Top 10 English mistakes among Dutch speakers and how to correct them

Dear Dutch compatriots,english utrecht

Maybe this year you resolved to improve your English on a professional level. In order to get you started on the right foot, please find below 10 small changes that you can make today that will greatly improve your fluency.

10. I live in Utrecht for two years.

Dutch tenses are used differently than English ones, even if they look similar. Beware! Whenever you have “for 3 months” or “since December” use the form “I have lived” and not “I live”

✔I have lived in Utrecht for two years and I’ve worked here for three months now.

9.  Maybe I do it soon.

English uses the future tense more than Dutch does. Start pronouncing the ‘ll and your English will noticeably improve: I’ll, you’ll, he’ll, she’ll, it’ll, we’ll, they’ll. Read more about when to use will in English.

✔Maybe I’ll do it soon. Don’t worry, I’ll get it done before the end of the week.

8. Yes. No.

You know this: English is less direct and more polite than Dutch. Answering with just one word sounds rude (I know you don’t mean to be!) Remember the rule of three to be more polite:

✔Yes I do. / No I don’t. / Yes I have. / No I haven’t.

Have you finished that presentation yet?

No I haven’t.

7. Hereby

You only use this word in English if you’re writing a contract. Since you probably aren’t doing that, throw this word away. When attaching a document to an email, use

✔Please find the revised version of my article attached.

6. on school

Many prepositions are used similarly, so it’s hard to tell which prepositions are different. On is an easy one though: Are you sitting on the roof of your school? If not, then you are

✔at school

5. Greetings

There are innumerable ways to translate groetjes or groeten, none of which are greetingsRead the blog post about how (not) to use greetings.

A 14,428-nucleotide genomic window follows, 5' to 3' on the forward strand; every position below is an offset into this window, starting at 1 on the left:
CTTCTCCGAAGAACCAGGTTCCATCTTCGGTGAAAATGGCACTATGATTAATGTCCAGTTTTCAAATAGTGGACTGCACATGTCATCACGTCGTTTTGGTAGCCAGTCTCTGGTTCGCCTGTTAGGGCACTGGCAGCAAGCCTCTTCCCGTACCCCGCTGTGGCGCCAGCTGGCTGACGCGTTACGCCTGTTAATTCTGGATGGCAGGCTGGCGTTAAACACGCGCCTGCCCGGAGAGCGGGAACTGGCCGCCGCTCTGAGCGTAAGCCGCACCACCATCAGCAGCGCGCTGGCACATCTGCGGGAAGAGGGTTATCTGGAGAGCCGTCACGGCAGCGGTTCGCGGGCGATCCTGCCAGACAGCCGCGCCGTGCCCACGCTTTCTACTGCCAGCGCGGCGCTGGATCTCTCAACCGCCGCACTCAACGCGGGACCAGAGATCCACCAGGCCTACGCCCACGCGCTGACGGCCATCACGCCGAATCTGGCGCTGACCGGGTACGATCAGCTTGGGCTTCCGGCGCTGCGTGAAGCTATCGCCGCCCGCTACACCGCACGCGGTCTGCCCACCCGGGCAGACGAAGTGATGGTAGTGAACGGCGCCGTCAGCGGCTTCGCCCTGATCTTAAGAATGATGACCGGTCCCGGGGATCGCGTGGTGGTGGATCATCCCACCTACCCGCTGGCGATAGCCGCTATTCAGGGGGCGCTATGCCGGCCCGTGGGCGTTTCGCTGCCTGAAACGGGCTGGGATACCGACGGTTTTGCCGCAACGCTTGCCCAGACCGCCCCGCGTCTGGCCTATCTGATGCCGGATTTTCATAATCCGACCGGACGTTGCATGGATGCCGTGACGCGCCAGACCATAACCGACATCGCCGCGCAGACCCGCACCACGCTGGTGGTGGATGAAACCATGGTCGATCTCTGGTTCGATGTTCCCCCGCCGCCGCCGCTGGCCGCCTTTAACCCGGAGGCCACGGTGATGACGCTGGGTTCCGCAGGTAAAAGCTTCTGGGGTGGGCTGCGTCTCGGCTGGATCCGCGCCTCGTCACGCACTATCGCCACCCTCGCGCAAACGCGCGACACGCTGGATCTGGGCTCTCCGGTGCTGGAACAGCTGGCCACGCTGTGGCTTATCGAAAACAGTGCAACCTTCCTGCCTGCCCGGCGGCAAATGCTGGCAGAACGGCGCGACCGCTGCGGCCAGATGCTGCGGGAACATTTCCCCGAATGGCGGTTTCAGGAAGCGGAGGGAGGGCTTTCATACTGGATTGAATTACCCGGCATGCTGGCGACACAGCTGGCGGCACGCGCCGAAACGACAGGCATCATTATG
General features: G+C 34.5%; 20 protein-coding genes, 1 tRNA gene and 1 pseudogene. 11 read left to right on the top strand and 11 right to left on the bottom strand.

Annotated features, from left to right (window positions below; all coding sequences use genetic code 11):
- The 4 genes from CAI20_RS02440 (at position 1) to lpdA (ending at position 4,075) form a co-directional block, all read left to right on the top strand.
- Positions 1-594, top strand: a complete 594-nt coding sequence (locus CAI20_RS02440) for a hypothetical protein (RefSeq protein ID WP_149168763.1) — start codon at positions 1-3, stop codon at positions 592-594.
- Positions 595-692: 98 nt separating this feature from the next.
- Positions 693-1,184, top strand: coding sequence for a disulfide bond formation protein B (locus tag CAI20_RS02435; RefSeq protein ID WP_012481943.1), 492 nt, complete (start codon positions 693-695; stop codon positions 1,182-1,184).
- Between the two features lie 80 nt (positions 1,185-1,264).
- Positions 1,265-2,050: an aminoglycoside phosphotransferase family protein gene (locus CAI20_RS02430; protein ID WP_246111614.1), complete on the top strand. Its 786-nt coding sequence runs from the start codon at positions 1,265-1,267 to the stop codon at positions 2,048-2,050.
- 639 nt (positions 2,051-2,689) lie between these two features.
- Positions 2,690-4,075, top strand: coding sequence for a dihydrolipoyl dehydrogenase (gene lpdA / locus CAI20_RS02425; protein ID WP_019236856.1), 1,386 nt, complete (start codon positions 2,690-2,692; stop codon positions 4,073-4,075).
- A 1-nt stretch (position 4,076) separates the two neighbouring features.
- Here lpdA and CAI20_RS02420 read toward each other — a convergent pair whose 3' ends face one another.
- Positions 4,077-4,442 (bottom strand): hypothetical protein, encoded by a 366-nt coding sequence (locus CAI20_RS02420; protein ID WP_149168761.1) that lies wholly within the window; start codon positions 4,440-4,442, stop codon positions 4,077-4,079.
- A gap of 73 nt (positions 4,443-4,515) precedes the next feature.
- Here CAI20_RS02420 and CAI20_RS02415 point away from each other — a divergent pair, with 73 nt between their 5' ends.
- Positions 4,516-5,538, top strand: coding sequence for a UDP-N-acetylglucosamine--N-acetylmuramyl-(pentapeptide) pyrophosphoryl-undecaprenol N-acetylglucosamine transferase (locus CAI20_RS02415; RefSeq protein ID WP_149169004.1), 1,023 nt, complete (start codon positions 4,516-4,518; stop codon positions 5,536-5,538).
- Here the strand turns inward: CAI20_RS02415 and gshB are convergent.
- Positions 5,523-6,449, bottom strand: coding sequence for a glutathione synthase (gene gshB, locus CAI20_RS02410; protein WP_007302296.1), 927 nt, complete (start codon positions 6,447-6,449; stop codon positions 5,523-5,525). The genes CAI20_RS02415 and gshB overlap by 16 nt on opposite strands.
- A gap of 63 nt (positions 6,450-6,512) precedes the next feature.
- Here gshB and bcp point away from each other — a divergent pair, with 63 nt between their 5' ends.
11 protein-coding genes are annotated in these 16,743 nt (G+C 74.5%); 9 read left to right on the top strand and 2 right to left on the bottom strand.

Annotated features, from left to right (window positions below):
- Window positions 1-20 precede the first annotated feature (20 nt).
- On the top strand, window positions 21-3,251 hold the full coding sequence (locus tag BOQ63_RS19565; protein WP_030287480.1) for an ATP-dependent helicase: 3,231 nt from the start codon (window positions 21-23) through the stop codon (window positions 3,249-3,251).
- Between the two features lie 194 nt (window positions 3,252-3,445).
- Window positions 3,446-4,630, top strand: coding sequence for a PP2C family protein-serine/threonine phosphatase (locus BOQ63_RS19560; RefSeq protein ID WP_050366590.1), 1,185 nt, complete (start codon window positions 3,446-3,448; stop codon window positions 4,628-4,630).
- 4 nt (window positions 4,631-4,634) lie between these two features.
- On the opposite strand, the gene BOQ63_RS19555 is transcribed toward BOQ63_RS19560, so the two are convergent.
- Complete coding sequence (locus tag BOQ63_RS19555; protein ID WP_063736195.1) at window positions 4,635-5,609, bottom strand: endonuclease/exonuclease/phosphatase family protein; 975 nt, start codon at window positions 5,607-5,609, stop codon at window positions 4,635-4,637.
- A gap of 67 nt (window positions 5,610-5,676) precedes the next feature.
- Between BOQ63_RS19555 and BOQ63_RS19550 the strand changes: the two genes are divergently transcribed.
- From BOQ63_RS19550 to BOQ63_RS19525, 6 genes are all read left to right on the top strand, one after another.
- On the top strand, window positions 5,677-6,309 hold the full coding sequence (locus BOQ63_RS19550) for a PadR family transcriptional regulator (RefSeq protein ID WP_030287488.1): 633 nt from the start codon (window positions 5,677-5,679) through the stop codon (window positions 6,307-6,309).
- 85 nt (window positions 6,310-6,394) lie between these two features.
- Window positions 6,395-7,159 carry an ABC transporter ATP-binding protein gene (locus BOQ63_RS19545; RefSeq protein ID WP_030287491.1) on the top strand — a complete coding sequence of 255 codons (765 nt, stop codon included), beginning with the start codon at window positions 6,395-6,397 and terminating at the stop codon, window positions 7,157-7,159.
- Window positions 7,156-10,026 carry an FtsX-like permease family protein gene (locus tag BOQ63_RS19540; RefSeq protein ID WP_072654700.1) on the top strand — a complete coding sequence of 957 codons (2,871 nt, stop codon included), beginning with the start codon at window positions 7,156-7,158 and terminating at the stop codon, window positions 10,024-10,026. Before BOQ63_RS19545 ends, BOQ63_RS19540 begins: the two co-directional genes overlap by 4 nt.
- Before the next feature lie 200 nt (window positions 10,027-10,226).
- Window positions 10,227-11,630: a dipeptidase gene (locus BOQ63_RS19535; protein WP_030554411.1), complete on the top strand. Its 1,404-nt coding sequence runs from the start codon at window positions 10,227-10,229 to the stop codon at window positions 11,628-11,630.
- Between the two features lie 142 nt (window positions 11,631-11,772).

✔Cheers/Take care/Kind regards

4. The report is published.

Is published is the past tense in Dutch but the present tense in English, so it usually does not translate exactly. Read more about how to get the passive right in English.

✔The report was published (yesterday). / The report has (already) been published.

3. I am having an idea.

Certain verbs cannot be used in the ing form, even when you’re talking about right now. The most commonly misused one is have because have also appears in many expressions where it means something else, like

We’re having dinner (have = eat)

He’s having a great time (have a great time = enjoy oneself)

When have only means have, it can only appear one way:

✔I have an idea. He has a plan. We have our own company.

2. When I would do that, you wouldn’t like it.

There are actually two issues here: when and would do. Read the post about if/when and conditional sentences.

✔If I did that, you wouldn’t like it.

1. I have seen that yesterday.

I have seen/I saw sounds a lot like ik heb gezien/ik zag. However, you use each form in a completely different way than you do in Dutch. When an action is finished (last week, on Tuesday, yesterday), you have to use I saw even though you would make the sentence with ik heb gezien in Dutch:

✔I saw that yesterday.

If you learned something from this post, please share it with your friends or colleagues!

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4 Comments

Filed under Business English, Language Learning

4 responses to “Top 10 English mistakes among Dutch speakers and how to correct them

  1. Katrien

    Great post! I thought “we were four in total: two adults and two children” was fine (at least in British English). This article in the Daily Mail uses it: http://www.dailymail.co.uk/travel/holidaytypeshub/article-594858/An-Inspector-Calls-Chalons.html

  2. Thanks so much for this! I do English tutoring here in the Netherlands, and this is very useful. Cheers!

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